BRIDGEVIEW, Ill. -- After going eight straight games without a defeat, the Chicago Fire find themselves in a bit of a skid, posting a second straight loss to the Portland Timbers, 1-0, on Saturday in front of 16,419 at Toyota Park.
The expansion Timbers swept the season series against Chicago this year, and Saturday marked Portland's first road victory after going 0-5-2 in its previous seven road matches. Chicago (2-6-12) has lost back-to-back games after falling to the Los Angeles Galaxy the weekend before.
"We knew it was a must-win game for us in terms of just mental preparation," Fire defender Cory Gibbs said. "We're not saying that our season is over. But mentally it was a game that we ... not had to win, but we wanted to win for our fans. It didn't go our way."
The difference was a questionable penalty kick call and ultimate PK goal by the Timbers' Jack Jewsbury in the 25th minute to give Portland (6-9-3) the 1-0 lead.
The Timbers' opportunity stemmed from Fire defender Gonzalo Segares who referee Elias Bazakos called for bringing down Portland's Jorge Perlaza in the box. Fire goalkeeper Sean Johnson guessed correctly and dove to his right on Jewsbury's PK, but the ball was out of his reach.
"When I saw the ball coming in I tried to poke it away," Segares said of the foul, which he felt did not include any incidental contact. "I know I felt it. I know I kicked it. The trajectory of the ball, I went inside when Perlaza was trying to come inside. The referee decided to call the PK. I'm very frustrated."
"Am I happy about it? No, but there's nothing I can do about it at that point," Fire interim head coach Frank Klopas said. "You live with that. Obviously I thought we could have done better before the opportunity got there."
The Fire nearly found the equalizer before halftime when a Gibbs header hit the far right post in the 44th minute. Fire midfielder Daniel Paladini took the corner from the left side and found Gibbs on the near side, but Gibbs' header was just off the mark and the Timbers' defense cleared the ball away.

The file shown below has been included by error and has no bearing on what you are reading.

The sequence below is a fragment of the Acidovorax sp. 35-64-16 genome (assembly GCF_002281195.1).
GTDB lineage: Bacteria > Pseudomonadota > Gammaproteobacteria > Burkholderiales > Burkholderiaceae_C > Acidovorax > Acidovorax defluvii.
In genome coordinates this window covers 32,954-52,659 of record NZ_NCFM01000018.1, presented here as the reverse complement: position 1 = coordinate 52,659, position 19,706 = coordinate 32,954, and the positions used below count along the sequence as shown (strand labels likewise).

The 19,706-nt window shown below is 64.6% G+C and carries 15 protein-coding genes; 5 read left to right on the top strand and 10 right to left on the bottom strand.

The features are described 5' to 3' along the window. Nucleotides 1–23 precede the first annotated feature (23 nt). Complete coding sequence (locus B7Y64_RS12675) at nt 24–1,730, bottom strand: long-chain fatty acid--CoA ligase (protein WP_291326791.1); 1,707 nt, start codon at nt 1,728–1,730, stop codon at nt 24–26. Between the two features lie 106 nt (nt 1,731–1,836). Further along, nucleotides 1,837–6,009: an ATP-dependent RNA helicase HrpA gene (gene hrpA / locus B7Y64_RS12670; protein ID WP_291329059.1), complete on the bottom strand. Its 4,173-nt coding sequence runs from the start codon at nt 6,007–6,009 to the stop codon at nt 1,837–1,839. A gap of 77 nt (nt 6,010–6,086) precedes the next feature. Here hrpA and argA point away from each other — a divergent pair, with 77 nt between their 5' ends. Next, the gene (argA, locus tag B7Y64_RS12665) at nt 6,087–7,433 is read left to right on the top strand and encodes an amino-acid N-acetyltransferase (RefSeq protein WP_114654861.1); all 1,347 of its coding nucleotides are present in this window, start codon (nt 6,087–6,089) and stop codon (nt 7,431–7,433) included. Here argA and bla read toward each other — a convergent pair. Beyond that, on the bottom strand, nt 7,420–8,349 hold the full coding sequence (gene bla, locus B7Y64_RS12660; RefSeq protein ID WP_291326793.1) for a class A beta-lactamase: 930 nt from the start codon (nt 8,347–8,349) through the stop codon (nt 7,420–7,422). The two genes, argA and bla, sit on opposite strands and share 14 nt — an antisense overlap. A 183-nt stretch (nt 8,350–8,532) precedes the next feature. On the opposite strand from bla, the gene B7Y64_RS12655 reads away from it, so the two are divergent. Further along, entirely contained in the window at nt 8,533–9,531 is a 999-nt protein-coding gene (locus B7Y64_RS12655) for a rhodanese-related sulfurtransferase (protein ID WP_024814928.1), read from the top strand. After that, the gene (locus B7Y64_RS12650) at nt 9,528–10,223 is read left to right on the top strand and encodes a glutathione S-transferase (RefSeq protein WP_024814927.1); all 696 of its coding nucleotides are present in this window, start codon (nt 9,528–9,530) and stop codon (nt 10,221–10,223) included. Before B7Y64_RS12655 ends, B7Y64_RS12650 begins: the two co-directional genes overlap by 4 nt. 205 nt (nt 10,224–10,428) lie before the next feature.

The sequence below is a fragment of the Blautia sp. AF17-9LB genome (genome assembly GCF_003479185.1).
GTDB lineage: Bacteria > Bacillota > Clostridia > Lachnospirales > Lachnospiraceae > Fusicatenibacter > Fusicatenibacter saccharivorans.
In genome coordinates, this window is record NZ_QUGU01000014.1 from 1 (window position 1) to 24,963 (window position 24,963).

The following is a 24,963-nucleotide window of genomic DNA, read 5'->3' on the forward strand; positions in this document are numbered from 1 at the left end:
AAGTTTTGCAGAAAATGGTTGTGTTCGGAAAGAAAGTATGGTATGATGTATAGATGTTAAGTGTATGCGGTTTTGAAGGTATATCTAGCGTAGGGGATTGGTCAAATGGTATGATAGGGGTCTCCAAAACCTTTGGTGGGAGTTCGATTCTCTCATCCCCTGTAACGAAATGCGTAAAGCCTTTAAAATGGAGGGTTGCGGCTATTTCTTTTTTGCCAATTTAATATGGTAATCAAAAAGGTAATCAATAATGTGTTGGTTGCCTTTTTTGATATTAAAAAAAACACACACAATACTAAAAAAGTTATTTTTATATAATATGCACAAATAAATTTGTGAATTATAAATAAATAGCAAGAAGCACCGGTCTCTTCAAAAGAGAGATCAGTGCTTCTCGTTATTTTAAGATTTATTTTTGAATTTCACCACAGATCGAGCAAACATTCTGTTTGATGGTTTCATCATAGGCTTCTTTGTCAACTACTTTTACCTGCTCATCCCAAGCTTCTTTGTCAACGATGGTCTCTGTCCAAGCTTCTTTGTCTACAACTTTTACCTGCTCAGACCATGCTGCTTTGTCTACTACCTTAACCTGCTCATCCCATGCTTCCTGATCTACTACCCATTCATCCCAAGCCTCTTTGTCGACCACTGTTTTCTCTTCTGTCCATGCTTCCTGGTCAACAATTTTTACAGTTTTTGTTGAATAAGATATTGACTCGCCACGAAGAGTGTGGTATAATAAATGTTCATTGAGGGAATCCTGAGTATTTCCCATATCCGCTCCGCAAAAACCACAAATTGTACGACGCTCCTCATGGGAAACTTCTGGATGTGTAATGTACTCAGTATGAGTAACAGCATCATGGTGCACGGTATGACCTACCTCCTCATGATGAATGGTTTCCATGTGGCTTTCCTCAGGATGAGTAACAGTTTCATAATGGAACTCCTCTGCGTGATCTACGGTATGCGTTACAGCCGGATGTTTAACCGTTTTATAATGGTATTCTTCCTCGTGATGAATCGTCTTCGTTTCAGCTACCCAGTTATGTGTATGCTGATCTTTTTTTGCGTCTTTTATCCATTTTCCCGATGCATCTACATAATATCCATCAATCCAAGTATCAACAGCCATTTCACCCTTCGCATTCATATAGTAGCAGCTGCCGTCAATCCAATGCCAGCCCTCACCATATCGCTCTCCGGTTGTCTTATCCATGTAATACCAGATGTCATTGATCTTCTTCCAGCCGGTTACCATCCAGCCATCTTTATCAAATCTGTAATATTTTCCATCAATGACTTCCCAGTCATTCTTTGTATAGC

"We set the play and Jalil [Anibaba] did well setting the pick on my man," Gibbs said. "I headed it far post, and I hit the post. Just unlucky."
The Fire had to play down a man for the final 30 minutes as Yamith Cuesta picked up two yellow cards in a span of six minutes and a subsequent red card ejection in the 63rd minute. Despite playing down a man, Chicago tried to push. Second-half sub Orr Barouch even hit the frame in the 68th minute.
But following the match, some boos were heard as Chicago could not pull even with Portland.
"We've not been delivering for them," Fire midfielder Patrick Nyarko said. "We owe everything to them. They have the right to boo us or whatever it is. We know we're putting our all out there, trying to get the result. In this circumstance it's tough with a man down and dubious calls like that."
Analysis: Gibbs' sentiment of it being a must-win moment certainly rings true to where Chicago stands at this stage of the season. The Fire had an expansion club that had not posted a road victory, and the Fire did not deliver at Toyota Park.
The Fire started relatively flat on the offensive side in the first half, and there just was no flow to their attack. Dominic Oduro's decision making was off the mark -- hesitating to shoot in situations where he should pass, and shooting when he had other options close by. Pappa was guilty of the same on a couple of occasions.
One positive for Chicago was Johnson's play in the net. He posted six saves in a dramatic difference from the first time the Fire played the Timbers and lost 4-2.